Upon these considerations, it is the opinion of the court that the act of Congress which prohibited a citizen from holding and owning property of this kind in the territory of the United States north of the line therein mentioned, is not warranted by the Constitution, and is therefore void; and that neither Dred Scott himself, nor any of his family, were made free by being carried into this territory; even if they had been carried there by the owner, with the intention of becoming a permanent resident... .
Mr. Justice Curtis, joined by Mr. Justice McLean, dissenting.
I dissent from the opinion pronounced by the Chief Justice, and from the judgment which the majority of the court think it proper to render in this case... .
To determine whether any free persons, descended from Africans held in slavery, were citizens of the United States under the Confederation, and consequently at the time of the adoption of the Constitution of the United States, it is only necessary to know whether any such persons were citizens of either of the States under the Confederation, at the time of the adoption of the Constitution.
Of this there can be no doubt. At the time of the ratification of the Articles of Confederation, all free native-born inhabitants of the States of New Hampshire, Massachusetts, New York, New Jersey, and North Carolina, though descended from African slaves, were not only citizens of those States, but such of them as had the other necessary qualifications possessed the franchise of electors, on equal terms with other citizens... .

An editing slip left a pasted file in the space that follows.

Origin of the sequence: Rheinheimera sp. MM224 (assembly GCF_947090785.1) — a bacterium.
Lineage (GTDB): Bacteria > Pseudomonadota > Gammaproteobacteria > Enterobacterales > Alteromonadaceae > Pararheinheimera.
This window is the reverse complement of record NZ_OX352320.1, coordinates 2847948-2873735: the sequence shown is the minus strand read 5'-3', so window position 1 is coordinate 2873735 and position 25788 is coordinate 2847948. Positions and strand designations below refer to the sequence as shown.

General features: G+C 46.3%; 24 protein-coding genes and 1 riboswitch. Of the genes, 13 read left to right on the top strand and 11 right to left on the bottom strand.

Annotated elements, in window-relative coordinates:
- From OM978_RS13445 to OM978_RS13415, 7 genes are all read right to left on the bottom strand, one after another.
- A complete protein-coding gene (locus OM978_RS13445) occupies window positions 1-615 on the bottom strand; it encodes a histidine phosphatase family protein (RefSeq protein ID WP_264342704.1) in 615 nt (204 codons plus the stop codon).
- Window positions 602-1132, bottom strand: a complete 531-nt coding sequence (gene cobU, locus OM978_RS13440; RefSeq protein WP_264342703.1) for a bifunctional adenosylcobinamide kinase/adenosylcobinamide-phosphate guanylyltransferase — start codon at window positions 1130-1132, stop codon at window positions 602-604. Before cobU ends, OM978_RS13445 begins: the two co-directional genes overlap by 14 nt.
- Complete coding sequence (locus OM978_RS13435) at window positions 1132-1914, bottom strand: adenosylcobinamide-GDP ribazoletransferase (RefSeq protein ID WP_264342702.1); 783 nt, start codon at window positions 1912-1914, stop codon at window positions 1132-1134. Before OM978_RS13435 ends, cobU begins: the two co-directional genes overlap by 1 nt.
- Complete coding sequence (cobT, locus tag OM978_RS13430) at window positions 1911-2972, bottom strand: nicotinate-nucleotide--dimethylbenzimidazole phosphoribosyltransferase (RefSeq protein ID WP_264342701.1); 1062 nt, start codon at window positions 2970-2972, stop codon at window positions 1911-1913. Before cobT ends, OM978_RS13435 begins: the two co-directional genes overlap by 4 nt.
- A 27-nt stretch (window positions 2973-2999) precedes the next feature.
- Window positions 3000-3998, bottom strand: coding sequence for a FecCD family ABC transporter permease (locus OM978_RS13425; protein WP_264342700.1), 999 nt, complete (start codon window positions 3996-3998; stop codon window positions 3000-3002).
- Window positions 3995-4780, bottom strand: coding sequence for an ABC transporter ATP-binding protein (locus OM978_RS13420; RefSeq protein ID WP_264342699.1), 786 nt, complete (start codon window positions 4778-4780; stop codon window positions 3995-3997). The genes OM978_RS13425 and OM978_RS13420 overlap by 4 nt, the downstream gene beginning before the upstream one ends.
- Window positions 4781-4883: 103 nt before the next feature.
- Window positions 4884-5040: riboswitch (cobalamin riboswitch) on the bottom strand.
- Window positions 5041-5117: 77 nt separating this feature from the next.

I dissent, therefore, from that part of the opinion of the majority of the court, in which it is held that a person of African descent cannot be a citizen of the United States; and I regret I must go further, and dissent both from what I deem their assumption of authority to examine the constitutionality of the act of Congress commonly called the Missouri Compromise act, and the grounds and conclusions announced in their opinion.
Having first decided that they were bound to consider the sufficiency of the plea to the jurisdiction of the Circuit Court, and having decided that this plea showed that the Circuit Court had no jurisdiction, and consequently that this is a case to which the judicial power of the United States does not extend, they have gone on to examine the merits of the case as they appear on the trial before the court and jury, on the issues joined on the pleas in bar, and so have reached the question of the power of Congress to pass the act of 1820. On so grave a subject as this, I feel obliged to say that, in my opinion, such an exertion of judicial power transcends the limits of the authority of the court... .